Rock petroglyphs depicting Mishipishu include abstract ideograms such as the first two images below which, nonetheless, clearly show the dorsal spikes of the stegosaur, and the occasional more representational depiction such as the third image, from Agawa Rock in Ontario.
The Friends of Bon Echo Park WWW system notes that:
"As some of the meanings of the pictographs are not known, it is believed that the image in the lower right depicts a canoe carrying people across to the Rock. The larger image above the canoe figure is believed to be that of a Great Water Lynx, termed Mishipashoo in Ojibway. Native legends say that this water spirit inhabits large bodies of water, like Mazinaw Lake. Natives would offer tobacco to this spirit before embarking on a journey across such waters. The tobacco was offered with a prayer to appease this spirit with the hope that it would not whip up its great spiked tail and tip their canoe.
The reference to the "great spiked tail" refers to a stegasaur.
Note the proportions in the center image, i.e. the relative sizes of the humans in the canoe and the stegasaur. That appears to be a standard feature of such representations. The idea of the "spiked tail" is also standard. Thor Conway ("Painted Dreams") notes that:
". . . A third Chignebik joined the fight and Myeengun was slowly pulled under the darkened depths of Lake Superior.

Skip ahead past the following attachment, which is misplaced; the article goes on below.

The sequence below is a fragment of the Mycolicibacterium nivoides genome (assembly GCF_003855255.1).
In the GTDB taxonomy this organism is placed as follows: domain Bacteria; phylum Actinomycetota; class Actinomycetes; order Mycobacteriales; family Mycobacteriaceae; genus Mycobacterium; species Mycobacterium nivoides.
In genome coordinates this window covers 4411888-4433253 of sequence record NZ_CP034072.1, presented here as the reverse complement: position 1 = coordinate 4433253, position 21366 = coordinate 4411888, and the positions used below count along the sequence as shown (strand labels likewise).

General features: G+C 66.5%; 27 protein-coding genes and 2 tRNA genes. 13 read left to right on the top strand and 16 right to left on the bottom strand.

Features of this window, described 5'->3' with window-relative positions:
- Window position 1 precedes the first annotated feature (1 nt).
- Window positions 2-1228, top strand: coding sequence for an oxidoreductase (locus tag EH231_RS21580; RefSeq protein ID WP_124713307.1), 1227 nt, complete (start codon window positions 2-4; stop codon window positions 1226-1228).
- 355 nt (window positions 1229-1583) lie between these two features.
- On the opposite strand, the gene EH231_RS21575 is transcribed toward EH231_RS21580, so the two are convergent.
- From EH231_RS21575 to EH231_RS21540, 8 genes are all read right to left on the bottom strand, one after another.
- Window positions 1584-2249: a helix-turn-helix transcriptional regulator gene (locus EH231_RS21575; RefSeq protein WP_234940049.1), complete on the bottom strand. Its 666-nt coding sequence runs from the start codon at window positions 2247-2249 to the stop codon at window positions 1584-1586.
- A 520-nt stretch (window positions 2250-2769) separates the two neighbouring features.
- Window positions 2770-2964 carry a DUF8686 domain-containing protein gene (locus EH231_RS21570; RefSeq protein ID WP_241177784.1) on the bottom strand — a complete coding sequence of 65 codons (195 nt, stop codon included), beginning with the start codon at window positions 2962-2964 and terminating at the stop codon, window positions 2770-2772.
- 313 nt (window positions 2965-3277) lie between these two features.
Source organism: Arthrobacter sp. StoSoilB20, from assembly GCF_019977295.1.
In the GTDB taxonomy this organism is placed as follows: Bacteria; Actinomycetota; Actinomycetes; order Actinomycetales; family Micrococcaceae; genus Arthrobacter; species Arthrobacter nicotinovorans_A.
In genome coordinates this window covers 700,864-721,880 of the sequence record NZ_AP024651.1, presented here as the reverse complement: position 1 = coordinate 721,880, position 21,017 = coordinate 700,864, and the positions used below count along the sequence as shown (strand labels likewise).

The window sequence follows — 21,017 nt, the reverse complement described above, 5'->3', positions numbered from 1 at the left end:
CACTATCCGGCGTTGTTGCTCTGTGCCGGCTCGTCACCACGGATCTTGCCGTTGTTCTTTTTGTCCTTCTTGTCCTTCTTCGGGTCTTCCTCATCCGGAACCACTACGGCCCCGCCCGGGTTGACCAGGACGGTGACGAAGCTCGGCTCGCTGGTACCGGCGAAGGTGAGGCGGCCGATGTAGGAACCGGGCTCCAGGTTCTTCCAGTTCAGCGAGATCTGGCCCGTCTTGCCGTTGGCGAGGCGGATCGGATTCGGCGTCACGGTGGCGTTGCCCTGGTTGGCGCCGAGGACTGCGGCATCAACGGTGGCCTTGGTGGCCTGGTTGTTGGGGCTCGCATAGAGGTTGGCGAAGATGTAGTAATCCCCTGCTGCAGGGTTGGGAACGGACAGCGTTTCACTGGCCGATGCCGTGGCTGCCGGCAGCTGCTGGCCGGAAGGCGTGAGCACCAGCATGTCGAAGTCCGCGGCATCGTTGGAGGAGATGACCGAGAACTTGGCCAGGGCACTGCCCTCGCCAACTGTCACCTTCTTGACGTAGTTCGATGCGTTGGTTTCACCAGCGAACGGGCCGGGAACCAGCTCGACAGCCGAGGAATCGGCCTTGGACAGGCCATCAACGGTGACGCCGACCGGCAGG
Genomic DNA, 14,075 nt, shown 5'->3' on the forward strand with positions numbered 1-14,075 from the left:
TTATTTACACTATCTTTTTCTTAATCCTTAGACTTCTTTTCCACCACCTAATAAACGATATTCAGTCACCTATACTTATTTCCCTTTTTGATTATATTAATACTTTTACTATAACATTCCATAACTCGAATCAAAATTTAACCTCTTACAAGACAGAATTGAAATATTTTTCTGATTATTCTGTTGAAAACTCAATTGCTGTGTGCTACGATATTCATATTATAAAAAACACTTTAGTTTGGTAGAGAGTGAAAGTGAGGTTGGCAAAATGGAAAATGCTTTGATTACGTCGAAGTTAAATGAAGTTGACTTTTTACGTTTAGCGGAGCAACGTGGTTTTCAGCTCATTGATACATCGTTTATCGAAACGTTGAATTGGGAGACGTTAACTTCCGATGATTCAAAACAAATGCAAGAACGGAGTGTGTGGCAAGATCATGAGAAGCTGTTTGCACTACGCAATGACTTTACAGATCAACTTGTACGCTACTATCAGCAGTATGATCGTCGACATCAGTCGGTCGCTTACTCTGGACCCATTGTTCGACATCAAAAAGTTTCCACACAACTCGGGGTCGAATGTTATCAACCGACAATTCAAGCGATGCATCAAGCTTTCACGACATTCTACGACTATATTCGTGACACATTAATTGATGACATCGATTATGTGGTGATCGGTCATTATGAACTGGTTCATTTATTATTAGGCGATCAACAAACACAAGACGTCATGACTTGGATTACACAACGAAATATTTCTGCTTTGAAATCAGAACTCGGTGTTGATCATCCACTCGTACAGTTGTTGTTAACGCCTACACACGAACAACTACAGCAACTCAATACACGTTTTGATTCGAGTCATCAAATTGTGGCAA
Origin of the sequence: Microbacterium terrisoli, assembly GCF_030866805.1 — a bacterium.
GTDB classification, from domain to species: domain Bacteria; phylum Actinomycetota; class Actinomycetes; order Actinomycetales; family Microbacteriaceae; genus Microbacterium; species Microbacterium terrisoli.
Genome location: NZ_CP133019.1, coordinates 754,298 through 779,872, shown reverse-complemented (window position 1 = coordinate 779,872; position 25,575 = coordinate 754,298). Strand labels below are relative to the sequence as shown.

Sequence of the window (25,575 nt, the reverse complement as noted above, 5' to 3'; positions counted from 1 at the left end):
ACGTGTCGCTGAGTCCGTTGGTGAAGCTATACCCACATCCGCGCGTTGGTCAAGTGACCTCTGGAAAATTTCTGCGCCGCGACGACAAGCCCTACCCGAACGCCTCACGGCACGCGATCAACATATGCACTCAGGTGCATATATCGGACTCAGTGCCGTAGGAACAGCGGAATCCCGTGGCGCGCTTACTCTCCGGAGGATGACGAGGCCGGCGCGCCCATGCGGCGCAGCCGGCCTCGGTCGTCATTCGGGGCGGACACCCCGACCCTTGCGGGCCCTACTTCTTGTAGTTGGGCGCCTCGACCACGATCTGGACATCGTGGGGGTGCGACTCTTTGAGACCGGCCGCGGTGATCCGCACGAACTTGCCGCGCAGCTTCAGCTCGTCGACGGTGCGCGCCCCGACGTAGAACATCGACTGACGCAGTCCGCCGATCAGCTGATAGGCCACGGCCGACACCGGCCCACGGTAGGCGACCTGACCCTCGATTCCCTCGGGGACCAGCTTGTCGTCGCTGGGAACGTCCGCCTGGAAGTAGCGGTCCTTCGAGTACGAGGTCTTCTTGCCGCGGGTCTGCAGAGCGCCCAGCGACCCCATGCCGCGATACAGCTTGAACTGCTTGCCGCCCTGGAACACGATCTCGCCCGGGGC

Still alive, Nanabush's closest brother descended to the chilled bottom of the largest freshwater lake in the world. There, the massive serpents delivered Mycengun to the very spirit of Lake Superior, the underwater panther known to this day as Mishi-Peshu. Seated in a dark cavern far below the lake's surface, Mishi-Peshu swung its spike-covered tail and mortally wounded Myeengun.
The idea of the 70 million years which supposedly exists between our time and the time of dinosaurs thus turns out to be another whiteman's fairytale.
The story goes that two old boys named Luke and Ray-Bob had themselves a truck and were buying watermelons in Fla. and Ga. for $2 and trucking them to Chicago and Detroit and selling them for $2. After awhile, they noticed that they were not making any money; naturally enough, they had a big business meeting and came to the conclusion that they needed a bigger truck.
Evolutionists, of course, are using time in precisely the same manner in which the two rednecks are using truck size, and there is no real reason for anybody to take them any more seriously than they would take the two rednecks.
Now, You couldn't easily prove that Luke and Ray-Bob couldn't possibly make money buying and selling for $2 since they could always say they merely needed the next size bigger truck. There is one thing which would really demolish their case however: that, God forbid, would be for Algor to get elected president and immediately implement his childhood dream of outlawing the internal combustion engine; after THAT, guaranteed, nobody would ever make money buying for $2 in Fla and selling in Chicago for $2.
Likewise, the realization that Mishipishu and his comrades lived well within the age of man demolishes the time-frames which evolutionists so love to use as a magic wand to enable their doctrine. Not that there is any lack of logical proofs that no amount of time would suffice for macro-evolution but, without those time scales, no version of evolution is even thinkable, much less possible.